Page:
Now, you can see the best of recent Brazilian releases at the 7th Brazilian Film Festival in Israel, which will take place throughout the month.
By HANNAH BROWNPublished: AUGUST 2, 2007 17:39Advertisement
Just like Israeli cinema, the Brazilian movie industry has been enjoying a boom over the last ten years, starting with films such as the searing prison drama, Carandiru; <Central Station, the saga of an orphan abandoned in Rio de Janeiro, and City of God, a terrifying look at gang warfare in the favelas of Rio. Now, you can see the best of recent Brazilian releases at the 7th Brazilian Film Festival in Israel, which will take place throughout the month, until August 21, at the Haifa, Jerusalem, Tel Aviv, Rosh Pina, and Sderot Cinematheques (check individual cinematheque schedules for times and dates).
Thirteen feature and documentary films will be shown during the festival. The films vary from serious dramas and documentaries about social issues to comedies and movies about music and the arts. The wide variety of highly acclaimed films will be an attraction to anyone who has a love of the country, or just enjoys a good film.
The opening film of the festival is The Year My Parents Went on Vacation, directed by Cao Hamburger (yes, it's pronounced Cow Hamburger). There were packed showings of this film at the Jerusalem Film Festival earlier this summer and now viewers at the other cinematheques around the country will get a chance to see this film. The film tells the story of a young boy, Mauro, who loves soccer and is excited that Brazil will compete for the World Cup in 1970, the year the film is set. But his parents are political activists who go into hiding when the dictatorship cracks down. They drop him off at the Sao Paolo apartment of his grandfather, an Orthodox Jewish barber he has never met. What they don't know is that his grandfather has suddenly died of a heart attack, so his grandfather's best friend reluctantly takes him in. His mother is not Jewish and he doesn't know the first thing about Judaism, but now, living in Sao Paolo's Jewish and Italian Bom Retiro neighborhood, he finds himself adopted by his late grandfather's shul.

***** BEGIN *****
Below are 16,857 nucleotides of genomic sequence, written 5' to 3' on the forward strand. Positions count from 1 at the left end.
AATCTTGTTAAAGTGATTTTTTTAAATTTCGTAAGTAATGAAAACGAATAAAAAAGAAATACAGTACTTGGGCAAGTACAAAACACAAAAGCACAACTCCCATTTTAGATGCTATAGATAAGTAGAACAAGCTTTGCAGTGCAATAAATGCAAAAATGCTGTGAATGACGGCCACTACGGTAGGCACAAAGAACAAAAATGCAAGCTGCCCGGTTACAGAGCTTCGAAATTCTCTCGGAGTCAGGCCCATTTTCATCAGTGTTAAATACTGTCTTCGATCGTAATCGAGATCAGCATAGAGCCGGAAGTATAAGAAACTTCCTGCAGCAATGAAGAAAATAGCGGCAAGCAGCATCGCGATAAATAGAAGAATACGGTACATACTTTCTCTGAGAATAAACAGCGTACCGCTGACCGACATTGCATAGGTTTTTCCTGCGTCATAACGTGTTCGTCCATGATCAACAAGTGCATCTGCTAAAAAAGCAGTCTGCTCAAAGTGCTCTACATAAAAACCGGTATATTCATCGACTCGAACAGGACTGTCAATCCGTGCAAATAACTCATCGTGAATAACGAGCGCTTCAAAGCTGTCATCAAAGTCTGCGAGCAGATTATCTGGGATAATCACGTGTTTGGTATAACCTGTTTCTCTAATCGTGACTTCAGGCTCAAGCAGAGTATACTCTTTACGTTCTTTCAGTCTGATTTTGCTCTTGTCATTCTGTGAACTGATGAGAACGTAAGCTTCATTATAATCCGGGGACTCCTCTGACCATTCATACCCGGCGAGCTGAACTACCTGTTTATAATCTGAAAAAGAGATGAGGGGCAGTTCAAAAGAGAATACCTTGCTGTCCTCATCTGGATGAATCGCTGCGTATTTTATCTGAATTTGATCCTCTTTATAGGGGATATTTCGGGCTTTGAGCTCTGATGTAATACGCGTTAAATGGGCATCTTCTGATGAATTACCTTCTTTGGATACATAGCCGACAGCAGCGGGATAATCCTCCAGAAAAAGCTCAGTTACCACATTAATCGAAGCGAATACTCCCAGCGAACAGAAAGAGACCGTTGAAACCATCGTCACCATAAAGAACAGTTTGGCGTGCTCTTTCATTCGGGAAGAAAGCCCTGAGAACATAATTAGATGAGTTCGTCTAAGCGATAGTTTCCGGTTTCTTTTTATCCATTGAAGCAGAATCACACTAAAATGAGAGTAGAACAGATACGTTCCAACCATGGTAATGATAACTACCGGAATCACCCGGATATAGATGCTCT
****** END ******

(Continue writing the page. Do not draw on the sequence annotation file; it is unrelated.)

If you're thinking that this sounds like one of those nauseating films in which a crusty old codger's heart is melted when he is forced into contact with a cute kid, you're wrong, fortunately. This is a multi-layered drama, told from the boy's point of view. The film gives a vivid portrait of a particular Jewish community that is more familiar than exotic, as well as a snapshot of an era. But it never loses sight of the boy's heartbreaking situation, and accurately shows the fear and confusion that a child in this situation would experience. It can be grouped in a kind of mini-genre of coming-of-age films about children who lived through Latin American political turmoil during the Seventies, along with Kamchatka from Argentina and Machuco from Chile, both also excellent films. It's a story that those children are now old enough to tell, and it's inherently very dramatic. It's been called the best Brazilian film since Fernando Meirelles' City of God and in fact was written by the screenwriter of that film, Braulio Mantovani. The young star of the film, Michel Joelsas, is coming to Israel and will attend some of the screenings.
The deadly fallout from the dictatorship's repressive rule in the Seventies is the subject of another film, Sergio Rezende's Zulu Angel. It's based on a true story, well known in Brazil, of a successful fashion designer whose son was abducted and killed by the dictatorship in the Seventies. Previously apolitical, she began a crusade to discover the truth about his death and to recover his body, and finally died in a mysterious car crash. The film touched a chord with the Brazilian public, many of whom are eager to see those traumatic years revisited on film.